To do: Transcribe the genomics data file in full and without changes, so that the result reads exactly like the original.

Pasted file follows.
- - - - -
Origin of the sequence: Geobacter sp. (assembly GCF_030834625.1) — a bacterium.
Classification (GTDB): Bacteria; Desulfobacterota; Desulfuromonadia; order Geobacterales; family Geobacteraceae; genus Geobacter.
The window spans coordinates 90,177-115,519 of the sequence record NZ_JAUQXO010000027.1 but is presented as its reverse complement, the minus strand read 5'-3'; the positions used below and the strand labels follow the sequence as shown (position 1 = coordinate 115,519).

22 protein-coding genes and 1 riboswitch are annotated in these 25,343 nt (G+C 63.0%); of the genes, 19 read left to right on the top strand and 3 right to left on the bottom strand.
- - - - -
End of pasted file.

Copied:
Origin of the sequence: Geobacter sp. (assembly GCF_030834625.1) — a bacterium.
Classification (GTDB): Bacteria; Desulfobacterota; Desulfuromonadia; order Geobacterales; family Geobacteraceae; genus Geobacter.
The window spans coordinates 90,177-115,519 of the sequence record NZ_JAUQXO010000027.1 but is presented as its reverse complement, the minus strand read 5'-3'; the positions used below and the strand labels follow the sequence as shown (position 1 = coordinate 115,519).

22 protein-coding genes and 1 riboswitch are annotated in these 25,343 nt (G+C 63.0%); of the genes, 19 read left to right on the top strand and 3 right to left on the bottom strand.